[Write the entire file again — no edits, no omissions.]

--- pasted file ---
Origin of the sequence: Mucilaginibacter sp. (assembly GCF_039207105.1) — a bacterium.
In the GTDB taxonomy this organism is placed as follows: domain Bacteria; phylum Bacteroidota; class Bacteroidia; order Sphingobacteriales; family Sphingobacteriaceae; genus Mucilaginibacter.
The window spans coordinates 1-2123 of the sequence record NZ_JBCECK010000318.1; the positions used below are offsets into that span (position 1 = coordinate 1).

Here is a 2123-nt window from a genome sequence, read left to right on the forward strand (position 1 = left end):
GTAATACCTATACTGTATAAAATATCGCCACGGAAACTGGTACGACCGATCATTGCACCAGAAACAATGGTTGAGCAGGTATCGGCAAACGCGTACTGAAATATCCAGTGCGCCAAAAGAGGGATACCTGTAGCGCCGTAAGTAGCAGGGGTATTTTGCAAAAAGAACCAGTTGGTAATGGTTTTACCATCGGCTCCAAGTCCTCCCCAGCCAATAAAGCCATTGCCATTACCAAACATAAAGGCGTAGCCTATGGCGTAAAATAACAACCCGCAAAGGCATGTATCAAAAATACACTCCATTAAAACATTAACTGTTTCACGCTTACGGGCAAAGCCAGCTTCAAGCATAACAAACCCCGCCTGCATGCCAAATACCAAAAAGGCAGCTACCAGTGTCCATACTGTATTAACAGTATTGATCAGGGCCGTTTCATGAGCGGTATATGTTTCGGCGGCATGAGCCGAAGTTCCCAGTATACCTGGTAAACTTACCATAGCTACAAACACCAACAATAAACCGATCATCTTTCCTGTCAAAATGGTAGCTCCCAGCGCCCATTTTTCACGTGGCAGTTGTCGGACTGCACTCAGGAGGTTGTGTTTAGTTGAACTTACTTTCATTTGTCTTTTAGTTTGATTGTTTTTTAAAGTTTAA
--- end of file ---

Origin of the sequence: Mucilaginibacter sp. (assembly GCF_039207105.1) — a bacterium.
In the GTDB taxonomy this organism is placed as follows: domain Bacteria; phylum Bacteroidota; class Bacteroidia; order Sphingobacteriales; family Sphingobacteriaceae; genus Mucilaginibacter.
The window spans coordinates 1-2123 of the sequence record NZ_JBCECK010000318.1; the positions used below are offsets into that span (position 1 = coordinate 1).

Here is a 2123-nt window from a genome sequence, read left to right on the forward strand (position 1 = left end):
GTAATACCTATACTGTATAAAATATCGCCACGGAAACTGGTACGACCGATCATTGCACCAGAAACAATGGTTGAGCAGGTATCGGCAAACGCGTACTGAAATATCCAGTGCGCCAAAAGAGGGATACCTGTAGCGCCGTAAGTAGCAGGGGTATTTTGCAAAAAGAACCAGTTGGTAATGGTTTTACCATCGGCTCCAAGTCCTCCCCAGCCAATAAAGCCATTGCCATTACCAAACATAAAGGCGTAGCCTATGGCGTAAAATAACAACCCGCAAAGGCATGTATCAAAAATACACTCCATTAAAACATTAACTGTTTCACGCTTACGGGCAAAGCCAGCTTCAAGCATAACAAACCCCGCCTGCATGCCAAATACCAAAAAGGCAGCTACCAGTGTCCATACTGTATTAACAGTATTGATCAGGGCCGTTTCATGAGCGGTATATGTTTCGGCGGCATGAGCCGAAGTTCCCAGTATACCTGGTAAACTTACCATAGCTACAAACACCAACAATAAACCGATCATCTTTCCTGTCAAAATGGTAGCTCCCAGCGCCCATTTTTCACGTGGCAGTTGTCGGACTGCACTCAGGAGGTTGTGTTTAGTTGAACTTACTTTCATTTGTCTTTTAGTTTGATTGTTTTTTAAAGTTTAA